Malcolm Gooderham, managing director of strategic communications consultancy TLG, says that, as with other attitudinal and behavioural change programmes, the key is sustaining a company’s licence to operate whilst at the same time enhancing its ability to grow.
He has worked with Diageo on responsible drinking and believes the difference between traditional corporate social responsibility campaigns and the way the drinks giant is tackling this issue is the level of investment and commitment involved.
‘Diageo has really grasped this and is investing a lot of resources in genuinely trying to understand what it can do to help people drink more responsibly,’ he says.
‘It will invest as much money in a behaviour change programme as it might spend on a product launch and that is rare.’
The question is whether such campaigns can overcome increasing consumer cynicism and perceptions that they simply amount to the self-interest of a multi-billion pound industry.
Retail giant John Lewis has surged into a ranking of Britain’s most influential brands, as the group’s partnership approach to doing business and a record year for till receipts propelled it into the top three.
TLG’s annual index of UK Business Thought Leaders ranks John Lewis below Apple and Google but above other respected names including Amazon, Facebook and Microsoft. It is eight places above nearest retail rival Marks & Spencer, while Sir Richard Branson’s Virgin Atlantic leaves the top 10 for the first time in 12th place. Another newcomer is smoothie-maker Innocent, set up by three Cambridge graduates 12 years ago.
Sun and surf, California has plenty of. A laid-back attitude, definitely yes. Influential companies? Just look at Silicon Valley.
Apparently, California is home to almost half of the nation’s most “powerful” brands, according to an index compiled by TLG Communications of London that surveyed “key opinion leaders.”
The names are unsurprising — occupying three of the top five brands are Apple in the top slot, Google as No. 2 and Facebook in fifth. Of the top 20 positions, California-based companies snagged nine spots. Other Golden State powerhouses include Intel (7), Virgin America/Atlantic (11), Skype (14), Twitter (15), Ebay (16) and Hewlett Packard (18).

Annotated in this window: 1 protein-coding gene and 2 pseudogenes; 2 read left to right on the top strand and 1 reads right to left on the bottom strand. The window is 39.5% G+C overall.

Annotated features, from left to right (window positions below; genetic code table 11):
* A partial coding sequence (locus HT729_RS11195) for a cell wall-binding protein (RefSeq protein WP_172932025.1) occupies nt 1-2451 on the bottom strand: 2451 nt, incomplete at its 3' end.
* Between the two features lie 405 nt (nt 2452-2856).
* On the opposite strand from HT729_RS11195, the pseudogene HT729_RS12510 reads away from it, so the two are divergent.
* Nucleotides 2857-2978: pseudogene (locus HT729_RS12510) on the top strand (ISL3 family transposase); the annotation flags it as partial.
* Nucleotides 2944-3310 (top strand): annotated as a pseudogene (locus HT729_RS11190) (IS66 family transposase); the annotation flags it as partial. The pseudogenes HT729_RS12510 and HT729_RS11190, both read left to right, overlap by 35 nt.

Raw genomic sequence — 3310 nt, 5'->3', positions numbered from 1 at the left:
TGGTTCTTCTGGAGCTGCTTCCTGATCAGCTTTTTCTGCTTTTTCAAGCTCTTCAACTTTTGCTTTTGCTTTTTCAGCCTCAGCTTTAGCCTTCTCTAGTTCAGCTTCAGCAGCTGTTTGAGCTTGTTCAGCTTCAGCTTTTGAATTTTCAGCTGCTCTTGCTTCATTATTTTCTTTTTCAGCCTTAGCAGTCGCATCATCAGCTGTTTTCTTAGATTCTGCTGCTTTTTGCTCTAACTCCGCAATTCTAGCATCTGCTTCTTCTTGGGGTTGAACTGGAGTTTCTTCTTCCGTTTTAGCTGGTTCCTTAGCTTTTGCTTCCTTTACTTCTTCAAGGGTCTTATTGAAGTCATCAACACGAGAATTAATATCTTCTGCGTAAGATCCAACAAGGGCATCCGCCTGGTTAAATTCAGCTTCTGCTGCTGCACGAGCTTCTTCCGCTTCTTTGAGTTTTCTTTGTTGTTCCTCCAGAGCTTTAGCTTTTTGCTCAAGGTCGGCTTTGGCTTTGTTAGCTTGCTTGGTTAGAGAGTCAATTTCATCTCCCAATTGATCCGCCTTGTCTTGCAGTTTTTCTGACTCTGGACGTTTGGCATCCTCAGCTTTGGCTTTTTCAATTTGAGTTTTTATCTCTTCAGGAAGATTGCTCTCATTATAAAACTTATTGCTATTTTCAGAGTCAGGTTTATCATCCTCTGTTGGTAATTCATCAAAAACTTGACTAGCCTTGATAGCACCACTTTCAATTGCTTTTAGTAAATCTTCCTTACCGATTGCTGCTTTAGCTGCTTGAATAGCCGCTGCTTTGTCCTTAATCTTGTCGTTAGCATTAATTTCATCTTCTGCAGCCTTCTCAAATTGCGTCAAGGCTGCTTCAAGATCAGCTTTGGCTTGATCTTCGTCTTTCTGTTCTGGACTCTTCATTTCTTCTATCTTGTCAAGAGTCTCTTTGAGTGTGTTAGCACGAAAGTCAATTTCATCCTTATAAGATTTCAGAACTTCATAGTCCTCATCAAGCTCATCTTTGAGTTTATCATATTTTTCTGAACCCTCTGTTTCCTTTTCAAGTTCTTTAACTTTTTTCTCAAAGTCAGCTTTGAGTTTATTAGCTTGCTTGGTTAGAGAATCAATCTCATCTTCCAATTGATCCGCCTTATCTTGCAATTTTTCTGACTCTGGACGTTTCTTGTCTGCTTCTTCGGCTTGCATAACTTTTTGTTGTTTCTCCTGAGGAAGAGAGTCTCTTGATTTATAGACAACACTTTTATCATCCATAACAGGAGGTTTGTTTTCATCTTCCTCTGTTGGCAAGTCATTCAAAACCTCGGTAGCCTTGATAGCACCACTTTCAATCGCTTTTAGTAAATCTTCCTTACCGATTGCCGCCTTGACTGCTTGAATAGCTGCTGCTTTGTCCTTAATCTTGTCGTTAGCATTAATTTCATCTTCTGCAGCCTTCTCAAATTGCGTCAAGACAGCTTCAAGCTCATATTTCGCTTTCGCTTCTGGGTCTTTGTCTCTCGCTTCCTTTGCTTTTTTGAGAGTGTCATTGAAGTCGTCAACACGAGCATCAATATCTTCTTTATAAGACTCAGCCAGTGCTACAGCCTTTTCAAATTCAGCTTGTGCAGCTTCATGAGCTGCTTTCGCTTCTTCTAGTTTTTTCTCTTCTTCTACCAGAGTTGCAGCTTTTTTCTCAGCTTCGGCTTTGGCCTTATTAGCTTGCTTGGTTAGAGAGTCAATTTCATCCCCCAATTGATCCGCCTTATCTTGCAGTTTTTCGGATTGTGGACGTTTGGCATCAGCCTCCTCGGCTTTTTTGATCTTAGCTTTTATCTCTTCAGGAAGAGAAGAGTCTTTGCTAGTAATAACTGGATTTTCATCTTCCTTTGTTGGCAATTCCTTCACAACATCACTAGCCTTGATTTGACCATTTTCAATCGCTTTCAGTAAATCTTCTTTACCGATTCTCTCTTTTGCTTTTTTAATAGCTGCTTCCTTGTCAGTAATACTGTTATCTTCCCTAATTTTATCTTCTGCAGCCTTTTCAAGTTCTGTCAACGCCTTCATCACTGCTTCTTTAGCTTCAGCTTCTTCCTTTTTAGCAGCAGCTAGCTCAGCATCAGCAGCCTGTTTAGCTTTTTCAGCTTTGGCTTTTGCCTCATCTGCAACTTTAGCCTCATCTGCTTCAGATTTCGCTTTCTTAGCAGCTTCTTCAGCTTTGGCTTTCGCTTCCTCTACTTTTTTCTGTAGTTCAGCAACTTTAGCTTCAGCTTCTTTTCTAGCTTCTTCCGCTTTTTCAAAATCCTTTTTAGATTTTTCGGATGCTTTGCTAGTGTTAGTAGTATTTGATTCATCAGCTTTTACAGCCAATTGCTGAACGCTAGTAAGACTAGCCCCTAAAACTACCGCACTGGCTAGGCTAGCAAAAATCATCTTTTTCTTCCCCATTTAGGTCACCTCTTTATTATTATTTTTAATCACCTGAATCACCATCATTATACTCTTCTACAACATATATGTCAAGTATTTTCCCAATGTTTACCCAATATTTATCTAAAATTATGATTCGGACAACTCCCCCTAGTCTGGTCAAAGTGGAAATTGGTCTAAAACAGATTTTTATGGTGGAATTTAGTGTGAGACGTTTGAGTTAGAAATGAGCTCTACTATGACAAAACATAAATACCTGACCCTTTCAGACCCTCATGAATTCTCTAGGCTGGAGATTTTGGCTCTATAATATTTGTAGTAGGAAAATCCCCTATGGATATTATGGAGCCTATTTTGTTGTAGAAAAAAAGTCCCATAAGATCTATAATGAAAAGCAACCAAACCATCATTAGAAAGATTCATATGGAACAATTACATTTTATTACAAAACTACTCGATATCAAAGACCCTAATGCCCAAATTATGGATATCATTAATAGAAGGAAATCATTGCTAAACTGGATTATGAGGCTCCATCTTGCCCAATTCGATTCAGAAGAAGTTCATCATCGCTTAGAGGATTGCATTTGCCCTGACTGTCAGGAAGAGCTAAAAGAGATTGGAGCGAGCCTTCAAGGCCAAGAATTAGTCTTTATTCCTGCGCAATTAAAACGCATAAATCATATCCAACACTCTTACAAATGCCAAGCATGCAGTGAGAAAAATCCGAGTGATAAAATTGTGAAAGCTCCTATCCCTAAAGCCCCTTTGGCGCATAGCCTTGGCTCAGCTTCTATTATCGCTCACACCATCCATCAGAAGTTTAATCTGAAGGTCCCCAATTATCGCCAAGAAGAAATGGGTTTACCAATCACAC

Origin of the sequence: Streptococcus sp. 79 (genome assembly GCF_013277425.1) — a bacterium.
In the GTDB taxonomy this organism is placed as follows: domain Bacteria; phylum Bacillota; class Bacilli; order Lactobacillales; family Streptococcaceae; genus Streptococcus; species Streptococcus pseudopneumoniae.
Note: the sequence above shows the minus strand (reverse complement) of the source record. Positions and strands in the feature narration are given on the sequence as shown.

Texas follows with three top-20 brands. Washington, New York and Minnesota clock in third with two companies each.
Apple, Google and John Lewis are Britain’s most influential brands, the TLG annual index reports.
The web giants joined the traditional retailer to top the list, which monitors brand leaders in Britain and the US by asking key opinion formers to rank leading companies according to their “Thought Leadership” power.
“I’m delighted that the John Lewis Partnership is recognised as progressive a business today as it was when our founder took the radical move to hand ownership to the employees 80 years ago,’ said company chairman Charlie Mayfield.
Amazon came in at number four, with Facebook and Microsoft the fifth and sixth most influential brands.
Marks & Spencer and Sir Richard Branson’s Virgin have dropped out of the top ten of Britain’s most influential companies, according to an annual poll of opinion leaders.
Apple shrugged off concerns over its iPhone 4 to extend its lead at the top of the survey over Google as tech-savvy consumers welcomes the arrival of its revolutionary iPad.
Innocent, the maker of fruit smoothies founded 12 years ago by three Cambridge graduates, entered the top ten for the first time, and the John Lewis Partnership jumped to third place. John Lewis leapfrogged Amazon, Facebook and Microsoft in a year in which its 80-year-old partnership structure was cited by David Cameron as a template for the radical reform of public services.
The survey, carried out by Populus and YouGov for TLG Communications, also put Apple and Google at the top of the rankings in the American index, with Southwest Airlines in third place.
Experts said that the survey findings chimes with a willingness by consumers to pay a premium for high-quality products from companies with a strong reputation for the way they conduct business.
Malcolm Gooderham, founder of TLG, said that the route to becoming a trusted brand was gaining recognition as a “thought leader”, a concept based on “driving positive change in both attitude and behaviour among key stakeholders”.
He added: “John Lewis’s brand has become a byword for quality customer service and product, but also for a way of doing business. It is how a company does business that defines corporate reputation, not just what it sells.”